TULSA, Oklahoma - The Oklahoma State Bureau of Investigation served a search warrant this week as part of an investigation into Oklahoma's largest virtual charter school.

Epic Charter Schools is accused of inflating enrollment numbers to get more state funds.

The OSBI said in a search warrant affidavit Epic's co-founders split profits of at least $10 million over the course of five years.

Investigators searched an Epic teacher’s home Monday in Oklahoma City. The search warrant said investigators have probable cause to believe there was evidence of these four crimes inside the home: Embezzlement of State Funds, Conspiracy to Commit Embezzlement of State Funds, Obtaining Money Under False Pretenses and Violation of Oklahoma Racketeer-Influenced and Corrupt Organizations Act.

Investigators seized a laptop and a cell phone from the teacher’s home.

The search warrant accuses school leaders Ben Harris and David Chaney of recruiting so-called "ghost students" from home-schooled families and enticing them to enroll by offering an annual "learning fund" ranging from $800 to $1,000.

Investigators said many parents admitted to enrolling their children with Epic to receive money, with no intention of receiving instruction.

Epic receives money from the state for each student enrolled.

A former Epic teacher told investigators one of the co-founders "created an environment at Epic that fostered the commission of fraud by teachers and administrators."

Investigators said they learned from current and former teachers that Chaney and Harris created a pay structure that encouraged “straw teachers.” The affidavit said that teachers were paid based on how many students were in their roster. It said teachers who dropped students from their rosters saw a decrease in their pay.

“Straw teachers had a financial incentive for maintaining ghost students on the roster,” the affidavit said.

The OSBI said it found a student on the enrollment list for both the 2017-18 and 2018-19 school years, who lives in Portland, Oregon. The affidavit said after talking to the student’s mother, an investigator learned she decided to leave Oklahoma and withdrew her daughter from Epic in October 2017.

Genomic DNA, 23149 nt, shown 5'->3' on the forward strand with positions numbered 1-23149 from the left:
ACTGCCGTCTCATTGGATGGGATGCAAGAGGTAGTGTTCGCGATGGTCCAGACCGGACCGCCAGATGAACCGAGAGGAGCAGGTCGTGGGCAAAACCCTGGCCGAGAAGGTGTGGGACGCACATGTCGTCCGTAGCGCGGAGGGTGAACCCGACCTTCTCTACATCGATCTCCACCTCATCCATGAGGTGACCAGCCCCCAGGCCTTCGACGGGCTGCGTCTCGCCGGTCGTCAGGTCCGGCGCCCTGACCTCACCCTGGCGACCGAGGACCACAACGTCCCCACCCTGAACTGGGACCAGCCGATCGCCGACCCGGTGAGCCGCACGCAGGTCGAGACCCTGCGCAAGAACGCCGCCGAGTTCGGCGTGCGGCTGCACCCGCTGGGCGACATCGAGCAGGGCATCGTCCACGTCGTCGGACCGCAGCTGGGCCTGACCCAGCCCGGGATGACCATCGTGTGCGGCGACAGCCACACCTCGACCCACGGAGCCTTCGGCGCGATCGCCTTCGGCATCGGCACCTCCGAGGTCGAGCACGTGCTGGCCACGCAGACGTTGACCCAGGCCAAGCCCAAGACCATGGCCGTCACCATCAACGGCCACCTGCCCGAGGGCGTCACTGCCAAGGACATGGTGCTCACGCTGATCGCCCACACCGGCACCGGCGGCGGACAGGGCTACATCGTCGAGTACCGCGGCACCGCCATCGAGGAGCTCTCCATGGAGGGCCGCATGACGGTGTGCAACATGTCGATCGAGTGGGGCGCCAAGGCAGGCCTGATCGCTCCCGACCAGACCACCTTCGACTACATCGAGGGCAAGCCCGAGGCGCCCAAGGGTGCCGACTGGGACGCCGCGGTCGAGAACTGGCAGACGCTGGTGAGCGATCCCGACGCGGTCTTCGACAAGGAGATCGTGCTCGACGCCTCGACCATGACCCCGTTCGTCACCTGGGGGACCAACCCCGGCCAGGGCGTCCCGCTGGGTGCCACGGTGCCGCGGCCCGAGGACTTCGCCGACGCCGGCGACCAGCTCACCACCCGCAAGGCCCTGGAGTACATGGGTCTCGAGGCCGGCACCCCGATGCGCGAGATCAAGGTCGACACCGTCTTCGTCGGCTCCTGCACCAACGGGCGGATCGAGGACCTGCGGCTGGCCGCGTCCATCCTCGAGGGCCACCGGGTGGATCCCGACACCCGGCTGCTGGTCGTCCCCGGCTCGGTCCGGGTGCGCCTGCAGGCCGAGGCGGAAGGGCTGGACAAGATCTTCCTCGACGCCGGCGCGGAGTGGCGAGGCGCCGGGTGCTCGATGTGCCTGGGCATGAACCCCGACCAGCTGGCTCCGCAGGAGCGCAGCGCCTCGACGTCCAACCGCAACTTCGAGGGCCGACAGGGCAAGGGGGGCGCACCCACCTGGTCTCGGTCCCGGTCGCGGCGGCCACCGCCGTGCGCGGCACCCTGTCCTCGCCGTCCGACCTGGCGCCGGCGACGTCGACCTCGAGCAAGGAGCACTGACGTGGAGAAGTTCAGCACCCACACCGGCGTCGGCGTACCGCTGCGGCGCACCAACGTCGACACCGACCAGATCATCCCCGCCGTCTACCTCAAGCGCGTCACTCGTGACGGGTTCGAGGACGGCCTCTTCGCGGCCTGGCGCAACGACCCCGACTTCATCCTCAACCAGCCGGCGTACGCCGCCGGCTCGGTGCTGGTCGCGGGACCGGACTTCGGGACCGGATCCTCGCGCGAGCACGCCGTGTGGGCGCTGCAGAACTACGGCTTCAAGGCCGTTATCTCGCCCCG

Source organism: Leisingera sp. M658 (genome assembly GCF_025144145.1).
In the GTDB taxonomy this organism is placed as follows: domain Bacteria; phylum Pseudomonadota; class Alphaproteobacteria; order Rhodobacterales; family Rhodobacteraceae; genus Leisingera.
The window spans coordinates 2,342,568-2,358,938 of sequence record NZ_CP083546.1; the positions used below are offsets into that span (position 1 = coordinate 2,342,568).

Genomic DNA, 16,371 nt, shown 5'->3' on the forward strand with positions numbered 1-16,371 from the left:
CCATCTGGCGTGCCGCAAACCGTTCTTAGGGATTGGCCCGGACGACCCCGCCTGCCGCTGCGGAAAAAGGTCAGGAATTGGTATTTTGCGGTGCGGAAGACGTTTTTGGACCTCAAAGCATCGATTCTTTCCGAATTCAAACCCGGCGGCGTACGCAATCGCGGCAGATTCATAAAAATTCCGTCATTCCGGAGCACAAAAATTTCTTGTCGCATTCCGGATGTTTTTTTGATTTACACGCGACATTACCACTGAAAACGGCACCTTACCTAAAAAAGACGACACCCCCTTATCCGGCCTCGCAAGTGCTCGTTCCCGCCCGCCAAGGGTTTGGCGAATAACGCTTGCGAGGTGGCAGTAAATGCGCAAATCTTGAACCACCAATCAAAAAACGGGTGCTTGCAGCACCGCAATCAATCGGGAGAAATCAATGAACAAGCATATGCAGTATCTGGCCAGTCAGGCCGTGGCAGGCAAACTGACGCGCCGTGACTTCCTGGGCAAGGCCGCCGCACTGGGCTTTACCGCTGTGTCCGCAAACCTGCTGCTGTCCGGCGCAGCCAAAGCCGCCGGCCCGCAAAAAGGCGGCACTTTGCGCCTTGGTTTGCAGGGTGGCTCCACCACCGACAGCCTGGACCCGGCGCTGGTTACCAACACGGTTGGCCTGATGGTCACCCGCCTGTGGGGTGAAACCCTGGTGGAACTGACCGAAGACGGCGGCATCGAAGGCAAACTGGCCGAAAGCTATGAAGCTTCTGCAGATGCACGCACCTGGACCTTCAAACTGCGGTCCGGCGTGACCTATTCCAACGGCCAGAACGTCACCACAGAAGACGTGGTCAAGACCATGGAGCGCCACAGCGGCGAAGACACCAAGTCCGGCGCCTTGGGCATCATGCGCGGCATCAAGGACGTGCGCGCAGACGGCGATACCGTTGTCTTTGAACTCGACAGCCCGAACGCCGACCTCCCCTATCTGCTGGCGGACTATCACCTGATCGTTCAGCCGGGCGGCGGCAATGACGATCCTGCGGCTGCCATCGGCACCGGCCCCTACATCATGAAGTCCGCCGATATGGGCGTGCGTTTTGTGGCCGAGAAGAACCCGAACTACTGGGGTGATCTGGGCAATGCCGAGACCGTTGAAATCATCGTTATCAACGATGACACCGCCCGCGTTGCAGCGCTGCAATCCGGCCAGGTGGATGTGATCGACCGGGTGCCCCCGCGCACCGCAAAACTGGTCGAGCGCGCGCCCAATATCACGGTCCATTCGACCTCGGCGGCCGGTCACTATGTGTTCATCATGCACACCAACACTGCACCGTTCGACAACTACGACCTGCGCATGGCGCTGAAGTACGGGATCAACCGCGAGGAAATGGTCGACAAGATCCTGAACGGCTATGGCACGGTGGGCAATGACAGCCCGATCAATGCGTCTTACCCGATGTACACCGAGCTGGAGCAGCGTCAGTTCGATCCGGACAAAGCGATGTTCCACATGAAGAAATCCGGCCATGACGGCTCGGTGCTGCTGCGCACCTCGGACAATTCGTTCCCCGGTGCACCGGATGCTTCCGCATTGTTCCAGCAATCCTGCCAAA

Epic Charter Schools released documents which they said prove the Oregon student had withdrawn from Epic and was enrolled at a different virtual school in that state.

Epic said in a statement, "that student never re-enrolled at Epic and was never dually enrolled.”

 

 

In a statement Epic says in part, "We are audited by the Department of Education and state approved auditors each school year and are supremely confident that we operate our public school system within the boundaries of state and federal law."

The charter school co-founders went on to say, "the facts directly contradict the allegations,” and “we are confident the facts will once again vindicate our team.”

 The full statement is below, along with the documents provided by Epic Charter Schools.

“We were notified of an investigation in October 2013. We provided information about all of these allegations to the attorney general’s office and the OSBI between 2013 and 2017. More than two years ago, the attorney general’s office determined the evidence did not warrant further investigation, and we believed this to be a closed matter.

“The facts directly contradict the allegations in this affidavit, which have previously been reviewed by state investigators.

“The only new allegation in the affidavit is demonstrably false; the student who moved out of state was withdrawn from our school on November 8, 2017. According to records provided by the student’s new school, the student was enrolled at a different virtual school in Oregon on Nov. 16, 2017. That student never re-enrolled at EPIC and was never dually enrolled.“

"We will continue to cooperate with investigators, as we have throughout the history of our school. We are confident the facts will once again vindicate our team.

“In the meantime, we will continue to serve the more than 23,000 students and families who have chosen EPIC – even if that makes the status quo education lobby uncomfortable.”

Some parents of Epic students are praising the school.

"I just want everybody to give Epic a chance,” Britny Williams said.

The Okmulgee mom has two kids enrolled at Epic. Williams said she's had a positive experience with the school and plans to enroll both of children again this fall. She said her 10-year-old son, Justin, has made noticeable progress with Epic.

"When we first enrolled to now, I can see a big, big difference. My son took the state test on math and he went above and beyond,” Williams said.

She said the only issue she had was when her son was signed up for a class she didn't know about. She said it was quickly resolved.

"We got our money back from when it had messed up,” Williams said.

The OSBI said the investigation is ongoing and would not comment Wednesday, other than to confirm that the search warrant took place Monday night.